When the session program at IBC 2014 last week turned to future television systems, a trifecta of image improvements took center stage: more pixels, better pixels and faster pixels.
With all of the attention being paid to 4K and 8K these days, the concept of more pixels is self-explanatory. A full HD image is 1920 x 1080; 4K is 4096 x 2160 (or 3840 x 2160, but I don’t want to get into that here); and 8K is 7680 x 4320.
Better pixels might require a little more explanation, but anyone who went through the transition from analog to digital, in particular HDTV, has heard ad nauseam about greater color space. So it should be no surprise that 4K, for instance, will blow past the color space of HD. High dynamic range, HDR, too, which makes the bright portions of a scene brighter and the dark portions darker –meaning that viewers can see more detail in an image– is another important aspect of better pixels.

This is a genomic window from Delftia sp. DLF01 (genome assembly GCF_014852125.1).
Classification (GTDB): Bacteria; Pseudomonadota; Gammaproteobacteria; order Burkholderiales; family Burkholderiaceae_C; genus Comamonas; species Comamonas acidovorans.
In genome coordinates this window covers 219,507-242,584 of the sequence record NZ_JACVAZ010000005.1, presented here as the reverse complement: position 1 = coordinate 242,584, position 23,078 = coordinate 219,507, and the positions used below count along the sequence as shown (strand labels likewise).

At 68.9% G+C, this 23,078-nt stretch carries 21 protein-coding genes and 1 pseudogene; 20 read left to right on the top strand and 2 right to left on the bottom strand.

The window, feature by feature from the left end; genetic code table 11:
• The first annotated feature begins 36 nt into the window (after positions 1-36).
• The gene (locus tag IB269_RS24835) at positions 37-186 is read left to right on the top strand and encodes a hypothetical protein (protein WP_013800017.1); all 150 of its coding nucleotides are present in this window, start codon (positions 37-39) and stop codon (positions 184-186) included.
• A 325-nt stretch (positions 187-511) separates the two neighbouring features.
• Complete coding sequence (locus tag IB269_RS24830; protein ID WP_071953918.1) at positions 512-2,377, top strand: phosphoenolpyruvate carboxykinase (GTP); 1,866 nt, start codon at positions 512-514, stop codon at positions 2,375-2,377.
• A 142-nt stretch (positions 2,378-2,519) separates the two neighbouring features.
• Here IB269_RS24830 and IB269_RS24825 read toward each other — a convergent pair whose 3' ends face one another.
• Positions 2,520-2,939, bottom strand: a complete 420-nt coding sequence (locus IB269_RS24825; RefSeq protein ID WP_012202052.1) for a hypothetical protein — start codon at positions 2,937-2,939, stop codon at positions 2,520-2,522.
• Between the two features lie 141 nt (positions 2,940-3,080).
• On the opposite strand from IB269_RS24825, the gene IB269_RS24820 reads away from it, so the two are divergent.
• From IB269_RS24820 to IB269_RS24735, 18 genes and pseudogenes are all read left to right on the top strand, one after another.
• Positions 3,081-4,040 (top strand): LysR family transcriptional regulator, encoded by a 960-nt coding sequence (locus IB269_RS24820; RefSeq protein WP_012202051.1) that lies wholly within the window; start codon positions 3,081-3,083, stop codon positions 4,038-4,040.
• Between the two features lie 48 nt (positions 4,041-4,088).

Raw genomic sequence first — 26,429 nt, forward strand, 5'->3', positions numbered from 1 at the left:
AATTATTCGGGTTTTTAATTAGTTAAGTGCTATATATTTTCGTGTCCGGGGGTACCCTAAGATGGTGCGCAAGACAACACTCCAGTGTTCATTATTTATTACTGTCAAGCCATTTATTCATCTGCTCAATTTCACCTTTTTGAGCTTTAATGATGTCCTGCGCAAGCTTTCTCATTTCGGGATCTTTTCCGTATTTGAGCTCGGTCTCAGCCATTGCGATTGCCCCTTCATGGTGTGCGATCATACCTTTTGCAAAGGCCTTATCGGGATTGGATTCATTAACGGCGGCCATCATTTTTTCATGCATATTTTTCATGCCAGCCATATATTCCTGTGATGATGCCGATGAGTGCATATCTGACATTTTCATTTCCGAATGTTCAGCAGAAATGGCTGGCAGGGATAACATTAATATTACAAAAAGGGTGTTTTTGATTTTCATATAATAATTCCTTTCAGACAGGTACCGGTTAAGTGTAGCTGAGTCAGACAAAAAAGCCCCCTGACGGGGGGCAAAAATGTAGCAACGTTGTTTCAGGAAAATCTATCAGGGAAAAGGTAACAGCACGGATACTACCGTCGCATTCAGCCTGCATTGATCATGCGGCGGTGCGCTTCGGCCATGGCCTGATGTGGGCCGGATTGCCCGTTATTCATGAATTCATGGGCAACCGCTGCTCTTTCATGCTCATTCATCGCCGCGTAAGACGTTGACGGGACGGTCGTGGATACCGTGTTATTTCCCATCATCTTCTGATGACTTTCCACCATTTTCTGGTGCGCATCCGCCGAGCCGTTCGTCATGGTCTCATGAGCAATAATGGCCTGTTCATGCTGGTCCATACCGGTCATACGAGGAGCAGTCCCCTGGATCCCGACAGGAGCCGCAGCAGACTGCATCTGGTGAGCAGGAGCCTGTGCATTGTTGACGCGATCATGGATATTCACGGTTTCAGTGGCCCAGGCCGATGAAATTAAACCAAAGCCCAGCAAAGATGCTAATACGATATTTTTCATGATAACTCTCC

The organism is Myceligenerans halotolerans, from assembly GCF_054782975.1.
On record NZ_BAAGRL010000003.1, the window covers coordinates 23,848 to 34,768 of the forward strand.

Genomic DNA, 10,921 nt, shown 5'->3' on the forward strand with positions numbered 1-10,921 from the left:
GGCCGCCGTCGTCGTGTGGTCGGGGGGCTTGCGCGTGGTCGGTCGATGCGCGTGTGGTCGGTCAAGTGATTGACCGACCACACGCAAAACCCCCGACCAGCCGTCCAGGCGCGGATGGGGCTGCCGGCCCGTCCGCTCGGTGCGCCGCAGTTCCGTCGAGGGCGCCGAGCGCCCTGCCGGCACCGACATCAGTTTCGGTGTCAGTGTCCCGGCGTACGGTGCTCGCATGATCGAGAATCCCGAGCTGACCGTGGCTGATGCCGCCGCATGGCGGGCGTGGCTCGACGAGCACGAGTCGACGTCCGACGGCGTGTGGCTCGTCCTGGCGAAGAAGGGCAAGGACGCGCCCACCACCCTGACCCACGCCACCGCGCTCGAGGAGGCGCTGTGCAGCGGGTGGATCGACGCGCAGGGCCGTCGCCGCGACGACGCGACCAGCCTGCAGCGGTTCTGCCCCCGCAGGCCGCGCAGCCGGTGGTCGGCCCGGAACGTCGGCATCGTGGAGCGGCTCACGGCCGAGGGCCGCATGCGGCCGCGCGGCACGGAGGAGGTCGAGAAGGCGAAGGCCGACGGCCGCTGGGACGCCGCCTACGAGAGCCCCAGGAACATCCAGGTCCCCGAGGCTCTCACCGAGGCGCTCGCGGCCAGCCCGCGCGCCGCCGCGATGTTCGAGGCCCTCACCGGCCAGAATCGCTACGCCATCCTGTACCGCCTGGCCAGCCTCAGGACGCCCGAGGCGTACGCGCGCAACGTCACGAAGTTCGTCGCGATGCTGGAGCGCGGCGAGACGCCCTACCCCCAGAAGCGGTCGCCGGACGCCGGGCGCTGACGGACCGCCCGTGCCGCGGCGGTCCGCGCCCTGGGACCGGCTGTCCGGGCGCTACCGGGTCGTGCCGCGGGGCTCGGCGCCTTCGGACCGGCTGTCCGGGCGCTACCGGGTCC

What was a bit surprising –but nonetheless quite logical- at IBC was the faster pixels discussion. Faster pixels, another way of saying a higher frame rate, is particularly of interest for coverage of fast moving action, such as sports. One example on display in the Future Zone at the gathering in Amsterdam was NHK’s technology showing of 8K Ultra HDTV at 120Hz.
Yan Ye, senior manager, InterDigital Communications, who presented on High Efficiency Video Coding (HEVC) during the “Future Television Technologies” session Sept. 13, was asked by someone in attendance how much more data will be required in an HEVC-encoded 4K video to support 120 frames per second.
Ye responded that for talking-head sorts of clips, where there is little change from frame to frame, there would only need to be 1.1x the amount of data for an HEVC-encoded video at 120Hz compared to 60fps. For a sports clip with lots of movement, the amount of data still seemed comparatively low -only 1.5x, she added.
More, better and faster pixels for a guy my age conjures up another technology introduced to American TV viewers so many years ago, a bionic man who was “better, stronger, faster.”
I just hope the TVs that ultimately take advantage of 4K with HDR and higher frame rates –those that truly offer more, better, faster pixels- don’t run $6 million.